AWS Identity and Access Management ( IAM )
- Control who is authenticated (signed in) and authorized (has permissions) to use resources.
- AWS account root user is a single sign-in identity that has complete access to all AWS services and resources in the account.
- You can grant other people permission to administer and use resources in your AWS account without having to share your password or access key.
- You can grant different permissions to different people for different resources.
- You can use IAM features to securely provide credentials for applications that run on EC2 instances which provide permissions for your applications to access other AWS resources.
- You can add two-factor authentication to your account and to individual users for extra security.
- You can allow users to use identity federation to get temporary access to your AWS account.
- You receive AWS CloudTrail log records that include information about IAM identities who made requests for resources in your account.
- You use an access key (an access key ID and secret access key) to make programmatic requests to AWS. An Access Key ID and Secret Access Key can only be uniquely generated once and must be regenerated if lost.
- IAM has been validated as being compliant with Payment Card Industry (PCI) Data Security Standard (DSS).
- IAM is eventually consistent. IAM achieves high availability by replicating data across multiple servers within Amazon’s data centers around the world.
- IAM and AWS Security Token Service (STS) are offered at no additional charge.
- Your unique account sign-in page URL:
- You can use IAM tags to add custom attributes to an IAM user or role using a tag key–value pair.
- An entity that can make a request for an action or operation on an AWS resource. Users, roles, federated users, and applications are all AWS principals.
- Your AWS account root user is your first principal.
- When a principal tries to use the AWS Management Console, the AWS API, or the AWS CLI, that principal sends a request to AWS.
- Requests includes the following information:
- Actions or operations – the actions or operations that the principal wants to perform.
- Resources – the AWS resource object upon which the actions or operations are performed.
- Principal – the user, role, federated user, or application that sent the request. Information about the principal includes the policies that are associated with that principal.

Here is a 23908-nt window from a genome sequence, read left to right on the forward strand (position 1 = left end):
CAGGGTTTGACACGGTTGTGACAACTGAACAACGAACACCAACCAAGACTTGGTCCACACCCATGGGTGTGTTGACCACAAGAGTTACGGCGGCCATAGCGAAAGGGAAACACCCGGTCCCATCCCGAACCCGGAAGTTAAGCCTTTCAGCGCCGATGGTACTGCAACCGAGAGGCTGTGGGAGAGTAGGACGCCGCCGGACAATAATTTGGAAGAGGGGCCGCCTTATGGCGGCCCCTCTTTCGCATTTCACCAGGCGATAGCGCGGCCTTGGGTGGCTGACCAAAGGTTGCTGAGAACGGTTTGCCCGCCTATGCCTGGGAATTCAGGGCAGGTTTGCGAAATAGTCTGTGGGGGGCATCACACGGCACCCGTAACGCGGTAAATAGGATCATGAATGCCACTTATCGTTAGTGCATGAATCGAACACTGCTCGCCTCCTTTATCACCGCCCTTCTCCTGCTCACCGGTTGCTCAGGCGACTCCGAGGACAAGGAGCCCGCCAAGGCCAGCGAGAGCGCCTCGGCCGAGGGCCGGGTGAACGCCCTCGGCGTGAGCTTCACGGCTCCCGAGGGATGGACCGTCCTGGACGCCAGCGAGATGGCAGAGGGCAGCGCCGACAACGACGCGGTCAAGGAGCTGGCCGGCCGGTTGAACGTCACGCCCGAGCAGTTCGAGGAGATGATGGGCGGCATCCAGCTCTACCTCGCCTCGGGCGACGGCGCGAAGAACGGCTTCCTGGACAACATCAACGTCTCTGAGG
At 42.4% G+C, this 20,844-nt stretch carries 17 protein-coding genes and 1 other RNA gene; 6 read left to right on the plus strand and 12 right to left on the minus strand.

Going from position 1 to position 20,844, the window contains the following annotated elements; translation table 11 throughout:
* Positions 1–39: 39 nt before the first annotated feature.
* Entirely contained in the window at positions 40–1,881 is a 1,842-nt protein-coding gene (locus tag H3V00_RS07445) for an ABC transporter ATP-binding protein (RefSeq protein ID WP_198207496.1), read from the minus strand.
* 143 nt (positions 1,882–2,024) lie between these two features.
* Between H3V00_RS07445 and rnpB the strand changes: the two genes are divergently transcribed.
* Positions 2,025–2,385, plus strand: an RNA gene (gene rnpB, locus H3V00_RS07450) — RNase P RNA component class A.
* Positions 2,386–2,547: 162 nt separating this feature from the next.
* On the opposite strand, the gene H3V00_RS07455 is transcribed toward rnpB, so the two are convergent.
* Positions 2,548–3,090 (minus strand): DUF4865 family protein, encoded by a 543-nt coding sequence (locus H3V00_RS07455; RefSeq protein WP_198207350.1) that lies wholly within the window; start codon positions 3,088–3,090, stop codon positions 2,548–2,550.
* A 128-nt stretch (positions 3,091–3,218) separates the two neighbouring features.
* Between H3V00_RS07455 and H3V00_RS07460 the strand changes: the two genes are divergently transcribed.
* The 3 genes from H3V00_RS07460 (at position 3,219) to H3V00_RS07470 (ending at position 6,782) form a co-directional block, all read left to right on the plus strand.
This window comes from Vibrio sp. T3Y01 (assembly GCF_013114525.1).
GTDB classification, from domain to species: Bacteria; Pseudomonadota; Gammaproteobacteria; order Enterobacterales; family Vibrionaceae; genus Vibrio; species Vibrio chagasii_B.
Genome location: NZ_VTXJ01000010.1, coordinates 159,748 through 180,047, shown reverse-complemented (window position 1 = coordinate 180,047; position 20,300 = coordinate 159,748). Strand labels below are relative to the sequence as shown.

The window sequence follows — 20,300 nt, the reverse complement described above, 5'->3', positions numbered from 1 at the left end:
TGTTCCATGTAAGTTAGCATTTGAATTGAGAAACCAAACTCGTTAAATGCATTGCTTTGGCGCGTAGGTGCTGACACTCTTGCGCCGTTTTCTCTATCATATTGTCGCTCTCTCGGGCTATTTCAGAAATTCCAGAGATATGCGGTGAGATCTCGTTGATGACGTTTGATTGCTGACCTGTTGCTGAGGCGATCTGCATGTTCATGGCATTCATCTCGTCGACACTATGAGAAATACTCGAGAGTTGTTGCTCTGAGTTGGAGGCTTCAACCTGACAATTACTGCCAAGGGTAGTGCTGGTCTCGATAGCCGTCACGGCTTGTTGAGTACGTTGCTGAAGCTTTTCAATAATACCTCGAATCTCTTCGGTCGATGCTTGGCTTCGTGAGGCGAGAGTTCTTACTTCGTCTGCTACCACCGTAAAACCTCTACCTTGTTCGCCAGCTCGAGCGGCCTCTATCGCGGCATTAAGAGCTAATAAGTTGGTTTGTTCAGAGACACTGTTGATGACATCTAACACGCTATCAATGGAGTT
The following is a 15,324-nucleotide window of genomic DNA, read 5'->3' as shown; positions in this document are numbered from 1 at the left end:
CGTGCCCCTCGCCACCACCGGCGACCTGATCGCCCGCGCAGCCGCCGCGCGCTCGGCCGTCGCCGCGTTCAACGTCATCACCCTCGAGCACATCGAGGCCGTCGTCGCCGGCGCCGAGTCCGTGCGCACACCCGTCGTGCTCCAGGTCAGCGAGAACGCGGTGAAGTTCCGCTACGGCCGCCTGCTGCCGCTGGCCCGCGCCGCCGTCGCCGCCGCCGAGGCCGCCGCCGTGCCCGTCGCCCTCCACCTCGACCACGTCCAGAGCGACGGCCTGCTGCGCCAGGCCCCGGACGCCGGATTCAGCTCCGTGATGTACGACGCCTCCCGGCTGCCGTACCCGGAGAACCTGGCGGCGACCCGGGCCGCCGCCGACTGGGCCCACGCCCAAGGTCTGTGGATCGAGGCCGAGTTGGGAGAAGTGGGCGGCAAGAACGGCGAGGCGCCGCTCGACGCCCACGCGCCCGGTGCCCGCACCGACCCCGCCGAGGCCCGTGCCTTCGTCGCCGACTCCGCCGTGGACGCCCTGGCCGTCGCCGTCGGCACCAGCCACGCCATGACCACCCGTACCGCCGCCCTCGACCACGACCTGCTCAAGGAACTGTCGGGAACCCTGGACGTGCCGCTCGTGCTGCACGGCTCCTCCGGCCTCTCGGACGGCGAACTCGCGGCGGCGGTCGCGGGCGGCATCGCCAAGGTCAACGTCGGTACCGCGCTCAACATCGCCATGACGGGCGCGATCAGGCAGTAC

- Environment data – information about the IP address, user agent, SSL enabled status, or the time of day.
- Resource data – data related to the resource that is being requested.
- To authenticate from the console as a user, you must sign in with your user name and password.
- To authenticate from the API or AWS CLI, you must provide your access key and secret key.
- AWS uses values from the request context to check for policies that apply to the request. It then uses the policies to determine whether to allow or deny the request.
- Policies types can be categorized as permissions policies or permissions boundaries.
- Permissions policies define the permissions for the object to which they’re attached. These include identity-based policies, resource-based policies, and ACLs.
- Permissions boundary is an advanced feature that allows you to use policies to limit the maximum permissions that a principal can have.
- To provide your users with permissions to access the AWS resources in their own account, you need identity-based policies.
- Resource-based policies are for granting cross-account access.
- Evaluation logic rules for policies:
- By default, all requests are denied.
- An explicit allow in a permissions policy overrides this default.
- A permissions boundary overrides the allow. If there is a permissions boundary that applies, that boundary must allow the request. Otherwise, it is implicitly denied.
- An explicit deny in any policy overrides any allows.
Actions or Operations
- Operations are defined by a service, and include things that you can do to a resource, such as viewing, creating, editing, and deleting that resource.
- An object that exists within a service. The service defines a set of actions that can be performed on each resource.
- Instead of sharing your root user credentials with others, you can create individual IAM users within your account that correspond to users in your organization. IAM users are not separate accounts; they are users within your account.
- Each user can have its own password for access to the AWS Management Console. You can also create an individual access key for each user so that the user can make programmatic requests to work with resources in your account.
- By default, a brand new IAM user has NO permissions to do anything.